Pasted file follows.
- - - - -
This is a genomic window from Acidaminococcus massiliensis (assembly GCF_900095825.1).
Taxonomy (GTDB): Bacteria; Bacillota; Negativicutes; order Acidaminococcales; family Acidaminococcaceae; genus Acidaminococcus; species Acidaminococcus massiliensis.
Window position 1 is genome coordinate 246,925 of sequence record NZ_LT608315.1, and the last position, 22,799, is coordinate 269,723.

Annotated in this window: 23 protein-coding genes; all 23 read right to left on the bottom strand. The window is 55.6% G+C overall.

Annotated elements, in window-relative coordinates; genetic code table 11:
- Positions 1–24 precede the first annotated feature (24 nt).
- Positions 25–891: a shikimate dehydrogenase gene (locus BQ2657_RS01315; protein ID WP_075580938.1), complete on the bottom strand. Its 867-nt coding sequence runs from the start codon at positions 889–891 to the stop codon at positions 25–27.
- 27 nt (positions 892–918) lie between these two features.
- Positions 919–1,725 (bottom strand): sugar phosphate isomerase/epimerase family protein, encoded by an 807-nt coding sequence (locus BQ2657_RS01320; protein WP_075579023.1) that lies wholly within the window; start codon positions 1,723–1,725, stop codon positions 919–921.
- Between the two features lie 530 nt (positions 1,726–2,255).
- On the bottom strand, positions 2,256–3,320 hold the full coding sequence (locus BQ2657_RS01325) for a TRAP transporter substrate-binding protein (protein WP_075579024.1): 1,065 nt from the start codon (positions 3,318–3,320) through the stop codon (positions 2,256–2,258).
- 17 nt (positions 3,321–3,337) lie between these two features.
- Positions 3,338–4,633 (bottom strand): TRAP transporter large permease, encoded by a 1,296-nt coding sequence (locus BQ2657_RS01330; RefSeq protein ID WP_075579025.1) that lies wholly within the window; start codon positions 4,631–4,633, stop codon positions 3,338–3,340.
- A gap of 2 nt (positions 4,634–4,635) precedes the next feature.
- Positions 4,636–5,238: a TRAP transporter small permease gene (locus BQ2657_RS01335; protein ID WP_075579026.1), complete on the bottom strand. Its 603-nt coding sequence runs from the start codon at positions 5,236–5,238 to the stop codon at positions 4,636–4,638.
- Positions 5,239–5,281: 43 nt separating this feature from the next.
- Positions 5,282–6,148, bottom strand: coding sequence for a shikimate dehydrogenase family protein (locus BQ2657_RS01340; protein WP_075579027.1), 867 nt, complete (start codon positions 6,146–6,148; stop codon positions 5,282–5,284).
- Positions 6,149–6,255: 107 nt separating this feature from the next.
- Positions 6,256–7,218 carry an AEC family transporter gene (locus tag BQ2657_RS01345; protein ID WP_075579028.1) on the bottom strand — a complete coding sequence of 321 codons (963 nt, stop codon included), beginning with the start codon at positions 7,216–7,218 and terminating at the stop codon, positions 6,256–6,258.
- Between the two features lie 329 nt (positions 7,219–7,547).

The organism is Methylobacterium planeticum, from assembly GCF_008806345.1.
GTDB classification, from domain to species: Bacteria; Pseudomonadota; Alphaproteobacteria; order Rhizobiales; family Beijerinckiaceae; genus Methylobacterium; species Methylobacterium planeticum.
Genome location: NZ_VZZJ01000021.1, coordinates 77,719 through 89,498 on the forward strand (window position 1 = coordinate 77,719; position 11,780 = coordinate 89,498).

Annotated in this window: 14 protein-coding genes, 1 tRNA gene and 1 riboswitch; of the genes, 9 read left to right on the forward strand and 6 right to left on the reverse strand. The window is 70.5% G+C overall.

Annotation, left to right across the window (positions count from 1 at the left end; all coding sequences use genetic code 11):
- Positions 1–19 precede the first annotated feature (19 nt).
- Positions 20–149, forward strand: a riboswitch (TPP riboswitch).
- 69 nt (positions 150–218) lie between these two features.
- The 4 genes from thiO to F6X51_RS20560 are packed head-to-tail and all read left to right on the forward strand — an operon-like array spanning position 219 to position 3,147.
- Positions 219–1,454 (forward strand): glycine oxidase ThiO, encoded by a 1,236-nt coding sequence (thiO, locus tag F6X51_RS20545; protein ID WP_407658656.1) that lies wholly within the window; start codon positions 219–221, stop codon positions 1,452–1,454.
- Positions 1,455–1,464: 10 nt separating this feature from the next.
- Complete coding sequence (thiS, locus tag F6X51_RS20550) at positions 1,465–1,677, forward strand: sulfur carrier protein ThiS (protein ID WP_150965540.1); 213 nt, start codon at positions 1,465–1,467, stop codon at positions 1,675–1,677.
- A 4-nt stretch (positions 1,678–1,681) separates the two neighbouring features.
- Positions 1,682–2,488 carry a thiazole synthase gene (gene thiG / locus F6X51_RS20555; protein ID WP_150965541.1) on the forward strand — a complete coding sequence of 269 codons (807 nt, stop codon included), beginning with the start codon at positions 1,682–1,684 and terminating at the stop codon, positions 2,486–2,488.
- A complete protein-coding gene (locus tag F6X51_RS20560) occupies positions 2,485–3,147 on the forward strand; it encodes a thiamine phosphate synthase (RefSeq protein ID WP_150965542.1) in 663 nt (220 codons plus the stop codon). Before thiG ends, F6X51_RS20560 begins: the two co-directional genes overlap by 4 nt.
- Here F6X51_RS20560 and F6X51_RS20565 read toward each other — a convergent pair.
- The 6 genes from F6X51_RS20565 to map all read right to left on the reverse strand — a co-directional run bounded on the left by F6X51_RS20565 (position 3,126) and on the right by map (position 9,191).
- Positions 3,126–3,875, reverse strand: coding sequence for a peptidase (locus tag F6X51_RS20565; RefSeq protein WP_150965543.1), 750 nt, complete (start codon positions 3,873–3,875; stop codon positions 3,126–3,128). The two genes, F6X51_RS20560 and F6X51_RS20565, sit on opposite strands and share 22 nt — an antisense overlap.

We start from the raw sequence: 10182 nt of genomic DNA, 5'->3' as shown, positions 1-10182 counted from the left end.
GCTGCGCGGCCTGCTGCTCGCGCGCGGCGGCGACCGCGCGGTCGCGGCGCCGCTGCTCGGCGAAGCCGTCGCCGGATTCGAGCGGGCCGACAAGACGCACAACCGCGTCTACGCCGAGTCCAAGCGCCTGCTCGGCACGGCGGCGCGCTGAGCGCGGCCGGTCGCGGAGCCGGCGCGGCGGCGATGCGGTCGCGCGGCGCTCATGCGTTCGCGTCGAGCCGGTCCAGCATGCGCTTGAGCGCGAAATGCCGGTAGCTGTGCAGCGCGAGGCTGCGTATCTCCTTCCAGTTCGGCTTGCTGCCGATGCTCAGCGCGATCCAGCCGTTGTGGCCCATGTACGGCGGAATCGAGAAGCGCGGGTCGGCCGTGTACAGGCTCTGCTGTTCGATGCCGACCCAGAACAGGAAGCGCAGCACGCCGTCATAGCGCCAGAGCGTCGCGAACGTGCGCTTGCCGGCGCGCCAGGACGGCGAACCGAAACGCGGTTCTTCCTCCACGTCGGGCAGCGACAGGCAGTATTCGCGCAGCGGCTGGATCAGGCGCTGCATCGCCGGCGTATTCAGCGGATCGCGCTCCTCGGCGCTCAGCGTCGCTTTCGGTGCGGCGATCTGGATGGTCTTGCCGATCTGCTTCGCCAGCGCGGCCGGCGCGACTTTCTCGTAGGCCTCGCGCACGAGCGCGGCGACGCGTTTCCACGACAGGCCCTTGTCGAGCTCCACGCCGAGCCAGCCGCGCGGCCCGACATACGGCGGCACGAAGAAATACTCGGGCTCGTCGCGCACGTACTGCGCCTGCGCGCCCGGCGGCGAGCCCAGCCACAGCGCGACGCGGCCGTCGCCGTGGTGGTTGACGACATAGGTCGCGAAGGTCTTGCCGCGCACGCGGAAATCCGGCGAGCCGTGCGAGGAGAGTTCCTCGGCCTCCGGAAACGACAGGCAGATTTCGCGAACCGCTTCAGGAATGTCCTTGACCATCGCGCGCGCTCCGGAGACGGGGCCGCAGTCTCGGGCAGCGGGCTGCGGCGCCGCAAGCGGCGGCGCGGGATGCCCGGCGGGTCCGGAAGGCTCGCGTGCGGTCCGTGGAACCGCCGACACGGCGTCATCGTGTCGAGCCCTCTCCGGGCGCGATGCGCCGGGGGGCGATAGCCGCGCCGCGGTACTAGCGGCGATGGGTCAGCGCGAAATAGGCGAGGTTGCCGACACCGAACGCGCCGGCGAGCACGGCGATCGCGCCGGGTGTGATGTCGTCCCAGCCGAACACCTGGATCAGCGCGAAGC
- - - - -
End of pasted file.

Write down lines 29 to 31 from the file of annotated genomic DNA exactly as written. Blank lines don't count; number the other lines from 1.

- The 4 genes from thiO to F6X51_RS20560 are packed head-to-tail and all read left to right on the forward strand — an operon-like array spanning position 219 to position 3,147.
- Positions 219–1,454 (forward strand): glycine oxidase ThiO, encoded by a 1,236-nt coding sequence (thiO, locus tag F6X51_RS20545; protein ID WP_407658656.1) that lies wholly within the window; start codon positions 219–221, stop codon positions 1,452–1,454.
- Positions 1,455–1,464: 10 nt separating this feature from the next.